FILE - In this Sept. 2010 photo released on Saturday, Oct. 30, 2010, then Russian Prime Minister Vladimir Putin carries a hunting rifle during his trip in Ubsunur Hollow in the Siberian Tyva region (also referred to as Tuva), on the border with Mongolia, Russia. Vladimir Putin turns 60-years old on Sunday, Oct. 7, 2012, and has recently sought to demonstrate his youthful vigor by many personal endeavors, but while he has shown creativity in his action-man stunts, the Russian president seems surprisingly vulnerable to the vagaries of oil prices. (AP Photo/RIA Novosti, Dmitry Astakhov, Government Press Service, file)
MOSCOW (AP) — As he hits his 60th birthday, Vladimir Putin seems to be in the prime of life: He hang-glides with Siberian cranes, shows off judo moves and exudes supreme self-confidence at Russia's helm. But scratch the surface and a picture emerges of a surprisingly vulnerable leader whose fate hinges on the vagaries of oil prices and popular docility in the face of strong-arm tactics.
The legacy of Putin's 13-year rule is an economy that depends entirely on an oil-and-gas bonanza and a rigid political system that has stifled dissent, turned the parliament into a rubber stamp and reduced courts to obedient tools for the government.
Are the Russians getting tired of their macho leader, who celebrates his birthday Sunday?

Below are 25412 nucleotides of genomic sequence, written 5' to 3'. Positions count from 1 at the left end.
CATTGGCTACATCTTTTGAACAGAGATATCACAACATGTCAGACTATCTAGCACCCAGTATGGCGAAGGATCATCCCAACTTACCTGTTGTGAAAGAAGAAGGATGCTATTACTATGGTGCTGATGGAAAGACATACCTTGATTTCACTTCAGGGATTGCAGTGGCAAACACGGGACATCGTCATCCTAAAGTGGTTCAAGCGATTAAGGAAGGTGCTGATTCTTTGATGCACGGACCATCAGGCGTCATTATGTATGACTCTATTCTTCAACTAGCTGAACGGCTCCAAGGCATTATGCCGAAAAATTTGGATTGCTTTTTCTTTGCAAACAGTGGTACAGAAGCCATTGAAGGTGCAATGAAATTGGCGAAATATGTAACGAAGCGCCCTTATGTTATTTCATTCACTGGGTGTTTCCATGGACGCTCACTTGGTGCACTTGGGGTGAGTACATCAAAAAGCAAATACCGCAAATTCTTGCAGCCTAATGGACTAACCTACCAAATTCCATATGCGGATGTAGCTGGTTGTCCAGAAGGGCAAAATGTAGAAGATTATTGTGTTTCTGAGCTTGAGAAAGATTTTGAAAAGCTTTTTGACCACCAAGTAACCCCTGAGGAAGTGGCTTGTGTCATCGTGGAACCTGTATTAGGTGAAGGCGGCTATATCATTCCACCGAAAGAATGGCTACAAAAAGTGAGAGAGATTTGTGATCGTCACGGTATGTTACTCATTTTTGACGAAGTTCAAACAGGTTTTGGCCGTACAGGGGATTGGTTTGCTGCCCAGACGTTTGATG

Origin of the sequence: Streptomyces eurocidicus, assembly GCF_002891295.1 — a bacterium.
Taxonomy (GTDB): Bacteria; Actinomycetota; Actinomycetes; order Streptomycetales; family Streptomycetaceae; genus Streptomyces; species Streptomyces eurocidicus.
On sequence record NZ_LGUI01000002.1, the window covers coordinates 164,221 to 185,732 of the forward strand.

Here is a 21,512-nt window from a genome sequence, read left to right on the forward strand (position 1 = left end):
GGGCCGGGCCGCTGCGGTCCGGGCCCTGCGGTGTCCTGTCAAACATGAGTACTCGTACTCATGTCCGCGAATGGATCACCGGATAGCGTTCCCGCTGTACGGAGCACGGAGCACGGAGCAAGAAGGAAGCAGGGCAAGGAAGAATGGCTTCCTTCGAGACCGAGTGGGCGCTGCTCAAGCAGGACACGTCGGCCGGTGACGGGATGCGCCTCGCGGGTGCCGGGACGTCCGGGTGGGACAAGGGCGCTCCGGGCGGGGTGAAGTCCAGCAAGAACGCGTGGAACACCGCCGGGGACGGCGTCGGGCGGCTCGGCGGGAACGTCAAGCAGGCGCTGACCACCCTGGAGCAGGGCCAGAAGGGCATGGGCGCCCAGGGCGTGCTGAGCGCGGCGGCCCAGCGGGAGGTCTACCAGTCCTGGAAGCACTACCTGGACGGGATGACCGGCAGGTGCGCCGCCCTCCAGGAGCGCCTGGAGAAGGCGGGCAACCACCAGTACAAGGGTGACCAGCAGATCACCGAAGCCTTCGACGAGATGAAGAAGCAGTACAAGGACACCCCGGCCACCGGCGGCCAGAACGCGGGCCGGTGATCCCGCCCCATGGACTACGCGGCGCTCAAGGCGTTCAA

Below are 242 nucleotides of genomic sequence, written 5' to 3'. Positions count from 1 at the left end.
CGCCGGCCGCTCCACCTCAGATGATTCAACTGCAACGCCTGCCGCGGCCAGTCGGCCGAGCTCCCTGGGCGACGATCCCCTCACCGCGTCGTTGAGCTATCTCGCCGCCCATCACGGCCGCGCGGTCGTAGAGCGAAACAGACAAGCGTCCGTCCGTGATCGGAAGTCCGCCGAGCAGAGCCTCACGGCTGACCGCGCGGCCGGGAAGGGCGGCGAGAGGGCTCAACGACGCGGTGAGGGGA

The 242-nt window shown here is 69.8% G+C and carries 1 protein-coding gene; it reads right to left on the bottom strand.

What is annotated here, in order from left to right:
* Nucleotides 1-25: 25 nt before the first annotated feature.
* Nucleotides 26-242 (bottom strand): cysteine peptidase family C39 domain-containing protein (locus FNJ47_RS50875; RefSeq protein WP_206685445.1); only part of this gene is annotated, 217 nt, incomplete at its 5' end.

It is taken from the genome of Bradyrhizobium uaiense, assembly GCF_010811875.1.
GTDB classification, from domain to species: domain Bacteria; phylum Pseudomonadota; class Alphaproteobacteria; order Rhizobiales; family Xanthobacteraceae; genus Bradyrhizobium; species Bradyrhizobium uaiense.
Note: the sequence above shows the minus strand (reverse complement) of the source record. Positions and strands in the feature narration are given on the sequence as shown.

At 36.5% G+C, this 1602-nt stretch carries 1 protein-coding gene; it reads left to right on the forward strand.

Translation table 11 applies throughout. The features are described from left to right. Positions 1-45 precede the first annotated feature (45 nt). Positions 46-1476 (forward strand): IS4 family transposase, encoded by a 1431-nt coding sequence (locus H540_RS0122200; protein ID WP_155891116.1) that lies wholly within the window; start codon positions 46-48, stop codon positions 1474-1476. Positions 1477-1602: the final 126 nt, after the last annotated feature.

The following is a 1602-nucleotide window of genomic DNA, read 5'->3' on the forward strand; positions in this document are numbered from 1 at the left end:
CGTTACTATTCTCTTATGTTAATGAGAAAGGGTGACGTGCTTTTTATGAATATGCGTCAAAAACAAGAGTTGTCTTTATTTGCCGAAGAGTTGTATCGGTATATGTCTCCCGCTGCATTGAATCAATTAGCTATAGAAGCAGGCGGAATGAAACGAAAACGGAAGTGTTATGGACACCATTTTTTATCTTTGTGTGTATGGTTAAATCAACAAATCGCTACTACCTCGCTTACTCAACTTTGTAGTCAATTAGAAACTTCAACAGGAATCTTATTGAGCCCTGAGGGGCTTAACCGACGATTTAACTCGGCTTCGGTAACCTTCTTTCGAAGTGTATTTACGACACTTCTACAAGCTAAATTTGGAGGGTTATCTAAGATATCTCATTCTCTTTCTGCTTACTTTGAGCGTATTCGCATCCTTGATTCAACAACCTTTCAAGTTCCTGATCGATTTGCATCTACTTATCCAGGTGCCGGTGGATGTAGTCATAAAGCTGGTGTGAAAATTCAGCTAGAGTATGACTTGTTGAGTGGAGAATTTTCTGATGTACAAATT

Not yet, experts say, but many of Putin's supporters are backing him out of apathy and fear of change rather than genuine enthusiasm. Such support may fade away quickly if energy prices slump, leading to widespread hardship.
Some observers see new repressive Kremlin laws as not merely a response to mass winter rallies in Moscow against Putin's rule, but a pre-emptive move against a potentially much wider protest over economic worries. Utilities fees and other municipal payments already have risen in the summer, and analysts predict that public discontent will grow in the fall.
Analysts warn that the government would quickly run out of cash to pay wages and pensions if Russia's energy revenues dry up. Even with the current relatively high oil prices, the Kremlin has been struggling to raise funds for a planned pension reform.
Putin spokesman Dmitry Peskov told The Associated Press that the economy is Putin's main concern. He described Russia as a "social state" and said that reducing pensions wouldn't be acceptable for the country.
Putin has pledged repeatedly to ease Russia's dependence on energy exports, encourage high-tech industries, create incentives for small and medium business and improve the investment climate. But oil and gas revenues still account for the bulk of the government budget, while red tape, rampant corruption and courts bowing to official orders have spooked investors and stymied economic development.
"Putin hasn't moved a finger to change the economic model established during his 13-year rule, and he can't be realistically expected to make any changes now," said Stanislav Belkovsky, a political consultant with past ties to the Kremlin.
During the election campaign, Putin made generous pledges to raise wages and pensions, as well as boost social programs and the military budget. Even Cabinet officials have acknowledged that his promises can't be fulfilled without destabilizing the economy — meaning he could face trouble whichever way he turns.
"We can't afford to simultaneously maintain a high level of paternalist-style social protection, to keep a very big army and to retain a large share of economy in state hands," Deputy Prime Minister Arkady Dvorkovich told a business forum this week.